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New base rate math: RBI moves toward marginal cost of funds

The final norms on marginal costs for banks will be effective from April 1, 2016.

The Reserve Bank on Thursday announced a new base rate formula — moving toward marginal cost of funds methodology for interest rate on advances. The final norms on marginal costs for banks will be effective from April 1, 2016. RBI says all ‘loans and credit limits from April 1 will be priced with reference to Marginal Cost of Funds based Lending Rate (MCLR).

Apart from helping improve the transmission of policy rates into lending rates of banks, these measures are expected to improve transparency in the methodology followed by banks for determining interest rates on advances, according to the RBI press release. The guidelines are also expected to ensure availability of bank credit at interest rates which are fair to the borrowers as well as the banks, RBI says.

Below are the key highlights:

1) All rupee loans sanctioned and credit limits renewed w.e.f. April 1, 2016 will be priced with reference to the Marginal Cost of Funds based Lending Rate (MCLR) which will be the internal benchmark for such purposes.

2) The MCLR will be a tenor linked internal benchmark.

3) Actual lending rates will be determined by adding the components of spread to the MCLR.

4) Banks will review and publish their MCLR of different maturities every month on a pre-announced date.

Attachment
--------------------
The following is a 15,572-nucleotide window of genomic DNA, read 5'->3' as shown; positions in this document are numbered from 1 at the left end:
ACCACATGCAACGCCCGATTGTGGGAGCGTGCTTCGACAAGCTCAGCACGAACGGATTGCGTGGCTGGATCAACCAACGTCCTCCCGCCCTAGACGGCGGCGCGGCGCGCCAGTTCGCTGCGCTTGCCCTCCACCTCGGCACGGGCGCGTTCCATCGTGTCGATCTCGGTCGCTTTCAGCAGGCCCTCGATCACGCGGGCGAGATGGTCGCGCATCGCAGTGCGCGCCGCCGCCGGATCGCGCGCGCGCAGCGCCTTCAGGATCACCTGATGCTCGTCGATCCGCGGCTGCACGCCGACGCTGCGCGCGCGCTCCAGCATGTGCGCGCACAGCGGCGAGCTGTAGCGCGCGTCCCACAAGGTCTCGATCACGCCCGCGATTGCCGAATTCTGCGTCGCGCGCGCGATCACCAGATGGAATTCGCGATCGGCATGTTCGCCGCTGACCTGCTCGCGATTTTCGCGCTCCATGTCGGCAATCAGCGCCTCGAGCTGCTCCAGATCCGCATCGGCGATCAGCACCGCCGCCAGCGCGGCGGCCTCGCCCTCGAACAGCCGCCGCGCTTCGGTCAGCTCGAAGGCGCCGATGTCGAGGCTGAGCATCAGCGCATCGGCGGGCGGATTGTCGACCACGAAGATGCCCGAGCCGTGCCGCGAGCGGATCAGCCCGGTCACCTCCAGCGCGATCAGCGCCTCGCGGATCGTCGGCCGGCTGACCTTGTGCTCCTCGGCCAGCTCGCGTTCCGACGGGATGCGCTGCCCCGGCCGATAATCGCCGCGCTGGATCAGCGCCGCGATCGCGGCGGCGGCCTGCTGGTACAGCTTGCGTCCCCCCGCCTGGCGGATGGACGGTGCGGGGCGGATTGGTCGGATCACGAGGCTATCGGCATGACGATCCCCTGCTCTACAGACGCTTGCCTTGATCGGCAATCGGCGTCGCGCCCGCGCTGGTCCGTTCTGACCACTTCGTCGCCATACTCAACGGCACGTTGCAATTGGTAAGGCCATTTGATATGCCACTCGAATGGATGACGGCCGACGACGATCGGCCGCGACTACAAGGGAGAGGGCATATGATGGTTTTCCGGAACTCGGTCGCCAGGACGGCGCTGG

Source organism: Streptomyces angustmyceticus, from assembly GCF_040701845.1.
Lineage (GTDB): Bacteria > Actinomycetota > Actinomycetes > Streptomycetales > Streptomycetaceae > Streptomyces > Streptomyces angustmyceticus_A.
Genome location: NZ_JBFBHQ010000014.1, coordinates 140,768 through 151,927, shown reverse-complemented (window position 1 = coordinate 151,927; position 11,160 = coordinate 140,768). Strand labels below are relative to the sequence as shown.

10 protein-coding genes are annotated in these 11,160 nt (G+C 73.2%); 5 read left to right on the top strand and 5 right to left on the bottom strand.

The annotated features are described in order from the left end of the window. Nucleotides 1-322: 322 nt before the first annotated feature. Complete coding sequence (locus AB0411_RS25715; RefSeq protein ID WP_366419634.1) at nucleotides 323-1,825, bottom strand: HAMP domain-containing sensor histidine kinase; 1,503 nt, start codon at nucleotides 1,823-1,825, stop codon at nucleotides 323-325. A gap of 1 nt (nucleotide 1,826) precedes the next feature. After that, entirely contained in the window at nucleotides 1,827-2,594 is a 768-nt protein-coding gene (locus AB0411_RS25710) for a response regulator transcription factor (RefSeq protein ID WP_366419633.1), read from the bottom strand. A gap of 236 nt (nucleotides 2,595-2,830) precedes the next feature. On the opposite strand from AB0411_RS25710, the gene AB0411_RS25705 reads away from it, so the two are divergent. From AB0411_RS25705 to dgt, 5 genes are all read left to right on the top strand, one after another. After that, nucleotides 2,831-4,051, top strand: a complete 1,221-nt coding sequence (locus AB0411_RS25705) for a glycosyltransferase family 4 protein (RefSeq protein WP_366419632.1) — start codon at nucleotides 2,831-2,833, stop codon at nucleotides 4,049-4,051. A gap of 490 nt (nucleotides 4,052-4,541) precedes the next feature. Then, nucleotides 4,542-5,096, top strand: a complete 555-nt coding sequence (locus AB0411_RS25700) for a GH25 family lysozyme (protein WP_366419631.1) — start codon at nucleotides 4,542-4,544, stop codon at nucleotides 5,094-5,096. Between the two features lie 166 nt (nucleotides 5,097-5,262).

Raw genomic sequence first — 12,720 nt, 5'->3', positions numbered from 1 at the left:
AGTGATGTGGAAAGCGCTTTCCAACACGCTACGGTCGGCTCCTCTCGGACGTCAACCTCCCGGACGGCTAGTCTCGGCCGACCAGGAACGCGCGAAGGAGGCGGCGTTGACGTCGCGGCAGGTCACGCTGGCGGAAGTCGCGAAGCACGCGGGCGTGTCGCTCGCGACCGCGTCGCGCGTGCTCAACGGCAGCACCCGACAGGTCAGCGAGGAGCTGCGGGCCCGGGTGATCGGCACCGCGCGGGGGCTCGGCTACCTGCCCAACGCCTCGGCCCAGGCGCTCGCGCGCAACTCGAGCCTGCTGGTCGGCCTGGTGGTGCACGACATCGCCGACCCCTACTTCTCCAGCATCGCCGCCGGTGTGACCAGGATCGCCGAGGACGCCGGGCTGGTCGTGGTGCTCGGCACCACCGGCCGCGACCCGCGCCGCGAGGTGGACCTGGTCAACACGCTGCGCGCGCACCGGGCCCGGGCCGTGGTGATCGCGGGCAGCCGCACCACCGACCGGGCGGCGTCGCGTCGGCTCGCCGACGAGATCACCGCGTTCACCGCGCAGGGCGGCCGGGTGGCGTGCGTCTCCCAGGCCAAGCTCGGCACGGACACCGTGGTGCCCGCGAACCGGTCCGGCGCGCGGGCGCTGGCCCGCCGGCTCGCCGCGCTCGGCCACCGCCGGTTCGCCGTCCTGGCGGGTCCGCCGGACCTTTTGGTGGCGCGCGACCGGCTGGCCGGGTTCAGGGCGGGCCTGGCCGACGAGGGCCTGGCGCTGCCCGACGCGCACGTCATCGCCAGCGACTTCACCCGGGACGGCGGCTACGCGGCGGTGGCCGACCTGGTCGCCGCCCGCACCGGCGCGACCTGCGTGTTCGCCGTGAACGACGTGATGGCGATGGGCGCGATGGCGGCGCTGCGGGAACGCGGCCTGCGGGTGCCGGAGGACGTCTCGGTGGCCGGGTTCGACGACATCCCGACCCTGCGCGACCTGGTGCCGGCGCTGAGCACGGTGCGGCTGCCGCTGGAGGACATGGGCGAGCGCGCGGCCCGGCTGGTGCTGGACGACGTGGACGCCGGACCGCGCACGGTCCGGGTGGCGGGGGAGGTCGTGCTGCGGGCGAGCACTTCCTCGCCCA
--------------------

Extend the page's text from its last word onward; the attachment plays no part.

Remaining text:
5) Banks may specify interest reset dates on their floating rate loans. They will have the option to offer loans with reset dates linked either to the date of sanction of the loan/credit limits or to the date of review of MCLR.

6) The periodicity of reset shall be one year or lower.

7) The MCLR prevailing on the day the loan is sanctioned will be applicable till the next reset date, irrespective of the changes in the benchmark during the interim period.

8) Existing loans and credit limits linked to the base rate may continue till repayment or renewal, as the case may be. Existing borrowers will also have the option to move to the Marginal Cost of Funds based Lending Rate (MCLR) linked loan at mutually acceptable terms.

9) Banks will continue to review and publish base rate as hitherto.

The Reserve Bank of India had brought out the draft guidelines on banks adopting marginal cost of funds methodology for calculating base rates on September 1, 2015.

More to follow…

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